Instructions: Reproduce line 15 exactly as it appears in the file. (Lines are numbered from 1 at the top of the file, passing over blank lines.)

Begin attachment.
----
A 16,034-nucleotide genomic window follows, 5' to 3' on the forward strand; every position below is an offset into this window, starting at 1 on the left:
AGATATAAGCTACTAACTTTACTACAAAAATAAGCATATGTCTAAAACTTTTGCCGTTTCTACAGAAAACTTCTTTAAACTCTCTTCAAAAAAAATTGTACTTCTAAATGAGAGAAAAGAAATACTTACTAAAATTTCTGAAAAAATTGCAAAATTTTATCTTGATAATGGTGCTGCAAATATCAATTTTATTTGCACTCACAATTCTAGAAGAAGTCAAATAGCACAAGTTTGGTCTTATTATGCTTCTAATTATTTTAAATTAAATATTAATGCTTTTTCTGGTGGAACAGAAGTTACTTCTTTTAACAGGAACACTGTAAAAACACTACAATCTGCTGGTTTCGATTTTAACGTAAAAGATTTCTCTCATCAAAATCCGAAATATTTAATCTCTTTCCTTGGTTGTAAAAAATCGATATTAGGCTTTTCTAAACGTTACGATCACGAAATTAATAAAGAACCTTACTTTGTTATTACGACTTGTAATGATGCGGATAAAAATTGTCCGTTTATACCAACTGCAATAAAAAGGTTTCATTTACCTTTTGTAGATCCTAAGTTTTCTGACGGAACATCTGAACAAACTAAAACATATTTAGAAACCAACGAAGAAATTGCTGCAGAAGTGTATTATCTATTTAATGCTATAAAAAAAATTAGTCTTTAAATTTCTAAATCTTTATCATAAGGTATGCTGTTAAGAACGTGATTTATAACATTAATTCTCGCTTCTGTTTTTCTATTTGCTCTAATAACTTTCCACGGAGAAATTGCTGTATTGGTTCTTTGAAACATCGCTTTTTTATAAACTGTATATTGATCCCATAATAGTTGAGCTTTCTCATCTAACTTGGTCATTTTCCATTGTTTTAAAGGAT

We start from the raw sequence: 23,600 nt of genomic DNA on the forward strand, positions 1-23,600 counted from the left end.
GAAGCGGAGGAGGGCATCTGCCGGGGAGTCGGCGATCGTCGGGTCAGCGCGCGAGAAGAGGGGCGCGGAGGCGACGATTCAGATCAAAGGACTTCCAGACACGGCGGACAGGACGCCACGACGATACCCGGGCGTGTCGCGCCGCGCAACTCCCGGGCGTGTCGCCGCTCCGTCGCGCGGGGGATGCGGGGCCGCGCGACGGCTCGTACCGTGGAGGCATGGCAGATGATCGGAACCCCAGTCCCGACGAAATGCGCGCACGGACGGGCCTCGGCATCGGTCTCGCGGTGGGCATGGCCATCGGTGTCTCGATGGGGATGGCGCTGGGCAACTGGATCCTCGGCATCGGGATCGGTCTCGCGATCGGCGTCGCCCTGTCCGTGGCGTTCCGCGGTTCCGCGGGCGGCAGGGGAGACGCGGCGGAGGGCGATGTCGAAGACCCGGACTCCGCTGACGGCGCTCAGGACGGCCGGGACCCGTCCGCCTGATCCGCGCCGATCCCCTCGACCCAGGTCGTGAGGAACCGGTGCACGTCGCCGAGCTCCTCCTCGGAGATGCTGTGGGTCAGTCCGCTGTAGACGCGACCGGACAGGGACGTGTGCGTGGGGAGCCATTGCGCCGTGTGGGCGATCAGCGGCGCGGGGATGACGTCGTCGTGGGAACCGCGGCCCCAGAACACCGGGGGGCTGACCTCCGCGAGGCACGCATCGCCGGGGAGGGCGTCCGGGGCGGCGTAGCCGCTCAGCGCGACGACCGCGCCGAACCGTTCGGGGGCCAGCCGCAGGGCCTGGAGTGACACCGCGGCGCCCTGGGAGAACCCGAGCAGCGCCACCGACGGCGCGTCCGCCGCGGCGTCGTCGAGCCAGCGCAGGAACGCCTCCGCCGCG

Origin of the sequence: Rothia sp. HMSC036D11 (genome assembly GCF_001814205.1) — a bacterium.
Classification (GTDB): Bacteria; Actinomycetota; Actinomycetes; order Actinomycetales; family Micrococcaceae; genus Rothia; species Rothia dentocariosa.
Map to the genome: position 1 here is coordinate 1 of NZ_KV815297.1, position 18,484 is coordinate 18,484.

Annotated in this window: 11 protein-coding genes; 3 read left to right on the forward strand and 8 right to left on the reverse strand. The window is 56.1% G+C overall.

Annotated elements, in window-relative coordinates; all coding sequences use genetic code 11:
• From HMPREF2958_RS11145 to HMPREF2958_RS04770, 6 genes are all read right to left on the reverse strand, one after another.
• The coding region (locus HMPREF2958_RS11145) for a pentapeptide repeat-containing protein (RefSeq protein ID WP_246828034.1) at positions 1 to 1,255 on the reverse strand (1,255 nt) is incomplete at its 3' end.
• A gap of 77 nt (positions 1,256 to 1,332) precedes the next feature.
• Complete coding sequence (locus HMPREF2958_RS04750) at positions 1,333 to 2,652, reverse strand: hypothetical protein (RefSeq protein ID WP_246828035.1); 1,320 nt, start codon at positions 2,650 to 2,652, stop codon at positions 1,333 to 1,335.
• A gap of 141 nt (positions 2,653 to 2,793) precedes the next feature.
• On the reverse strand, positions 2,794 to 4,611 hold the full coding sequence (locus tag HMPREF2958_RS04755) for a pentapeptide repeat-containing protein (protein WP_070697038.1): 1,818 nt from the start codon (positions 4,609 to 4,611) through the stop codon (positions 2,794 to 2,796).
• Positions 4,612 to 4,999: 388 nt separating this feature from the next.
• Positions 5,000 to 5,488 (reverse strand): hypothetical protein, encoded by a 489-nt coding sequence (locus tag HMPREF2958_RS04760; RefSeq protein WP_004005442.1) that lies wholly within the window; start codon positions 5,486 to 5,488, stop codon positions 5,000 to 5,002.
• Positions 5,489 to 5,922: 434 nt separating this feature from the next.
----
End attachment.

• On the reverse strand, positions 2,794 to 4,611 hold the full coding sequence (locus tag HMPREF2958_RS04755) for a pentapeptide repeat-containing protein (protein WP_070697038.1): 1,818 nt from the start codon (positions 4,609 to 4,611) through the stop codon (positions 2,794 to 2,796).